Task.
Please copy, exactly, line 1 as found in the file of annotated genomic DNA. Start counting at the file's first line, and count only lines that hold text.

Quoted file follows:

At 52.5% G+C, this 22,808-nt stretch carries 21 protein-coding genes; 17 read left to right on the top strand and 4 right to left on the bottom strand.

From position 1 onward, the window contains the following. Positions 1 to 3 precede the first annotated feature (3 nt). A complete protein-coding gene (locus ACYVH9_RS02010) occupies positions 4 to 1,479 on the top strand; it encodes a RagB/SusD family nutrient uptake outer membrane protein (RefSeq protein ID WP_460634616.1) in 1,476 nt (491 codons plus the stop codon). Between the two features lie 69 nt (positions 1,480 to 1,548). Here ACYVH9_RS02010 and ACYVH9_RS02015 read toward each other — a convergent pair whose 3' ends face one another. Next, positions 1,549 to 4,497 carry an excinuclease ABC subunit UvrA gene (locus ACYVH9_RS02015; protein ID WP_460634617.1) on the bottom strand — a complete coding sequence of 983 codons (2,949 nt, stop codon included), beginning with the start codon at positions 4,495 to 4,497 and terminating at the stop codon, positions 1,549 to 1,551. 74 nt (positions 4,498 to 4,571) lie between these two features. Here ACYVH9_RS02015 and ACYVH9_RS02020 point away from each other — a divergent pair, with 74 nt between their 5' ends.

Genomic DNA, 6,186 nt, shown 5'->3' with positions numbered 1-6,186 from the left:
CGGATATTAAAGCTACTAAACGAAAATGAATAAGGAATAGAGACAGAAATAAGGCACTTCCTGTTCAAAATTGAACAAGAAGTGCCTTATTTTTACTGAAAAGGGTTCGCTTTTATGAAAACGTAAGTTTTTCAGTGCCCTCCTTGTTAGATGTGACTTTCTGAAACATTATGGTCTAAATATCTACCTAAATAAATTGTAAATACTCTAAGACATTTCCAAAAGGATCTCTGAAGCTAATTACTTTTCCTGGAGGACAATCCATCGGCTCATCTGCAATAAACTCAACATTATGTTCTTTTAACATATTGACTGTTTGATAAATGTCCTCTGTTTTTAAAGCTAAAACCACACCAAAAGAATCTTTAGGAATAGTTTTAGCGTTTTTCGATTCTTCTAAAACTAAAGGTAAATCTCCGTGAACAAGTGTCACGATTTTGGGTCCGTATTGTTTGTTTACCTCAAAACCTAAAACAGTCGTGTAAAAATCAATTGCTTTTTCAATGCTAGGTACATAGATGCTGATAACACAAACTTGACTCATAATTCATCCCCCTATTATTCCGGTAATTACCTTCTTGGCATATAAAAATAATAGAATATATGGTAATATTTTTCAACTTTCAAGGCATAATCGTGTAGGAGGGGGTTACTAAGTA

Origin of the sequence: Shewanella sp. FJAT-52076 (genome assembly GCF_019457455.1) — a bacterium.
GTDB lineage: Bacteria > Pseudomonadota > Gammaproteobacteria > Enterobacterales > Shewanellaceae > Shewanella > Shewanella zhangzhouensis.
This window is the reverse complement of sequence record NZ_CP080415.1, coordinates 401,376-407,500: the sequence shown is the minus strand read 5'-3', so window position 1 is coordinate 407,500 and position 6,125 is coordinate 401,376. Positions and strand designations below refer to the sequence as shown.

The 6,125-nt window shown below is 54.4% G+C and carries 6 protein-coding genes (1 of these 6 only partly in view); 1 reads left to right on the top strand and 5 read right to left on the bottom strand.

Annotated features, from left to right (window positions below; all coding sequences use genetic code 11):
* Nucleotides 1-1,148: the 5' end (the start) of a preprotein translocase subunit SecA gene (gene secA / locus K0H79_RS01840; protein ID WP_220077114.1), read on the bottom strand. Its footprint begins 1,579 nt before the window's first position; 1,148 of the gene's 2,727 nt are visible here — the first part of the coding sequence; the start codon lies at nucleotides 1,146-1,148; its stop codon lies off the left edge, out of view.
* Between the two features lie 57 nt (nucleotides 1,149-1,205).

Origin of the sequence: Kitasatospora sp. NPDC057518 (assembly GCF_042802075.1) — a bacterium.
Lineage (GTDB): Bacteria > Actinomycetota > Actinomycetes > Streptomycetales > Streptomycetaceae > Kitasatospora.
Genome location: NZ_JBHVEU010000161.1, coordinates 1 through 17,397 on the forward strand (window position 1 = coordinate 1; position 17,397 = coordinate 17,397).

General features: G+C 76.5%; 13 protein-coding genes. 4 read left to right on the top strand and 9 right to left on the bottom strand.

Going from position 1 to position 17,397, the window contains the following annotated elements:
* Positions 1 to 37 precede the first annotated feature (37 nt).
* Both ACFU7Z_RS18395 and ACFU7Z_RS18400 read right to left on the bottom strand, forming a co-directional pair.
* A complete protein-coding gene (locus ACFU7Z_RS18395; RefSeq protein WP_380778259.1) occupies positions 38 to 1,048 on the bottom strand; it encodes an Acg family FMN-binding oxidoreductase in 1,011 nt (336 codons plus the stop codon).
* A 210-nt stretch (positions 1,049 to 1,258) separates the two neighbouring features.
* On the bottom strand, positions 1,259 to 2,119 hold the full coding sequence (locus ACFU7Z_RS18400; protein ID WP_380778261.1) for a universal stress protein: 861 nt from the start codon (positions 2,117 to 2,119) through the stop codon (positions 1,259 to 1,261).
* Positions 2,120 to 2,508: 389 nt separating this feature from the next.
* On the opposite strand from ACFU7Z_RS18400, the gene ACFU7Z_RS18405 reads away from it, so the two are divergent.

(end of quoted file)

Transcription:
At 52.5% G+C, this 22,808-nt stretch carries 21 protein-coding genes; 17 read left to right on the top strand and 4 right to left on the bottom strand.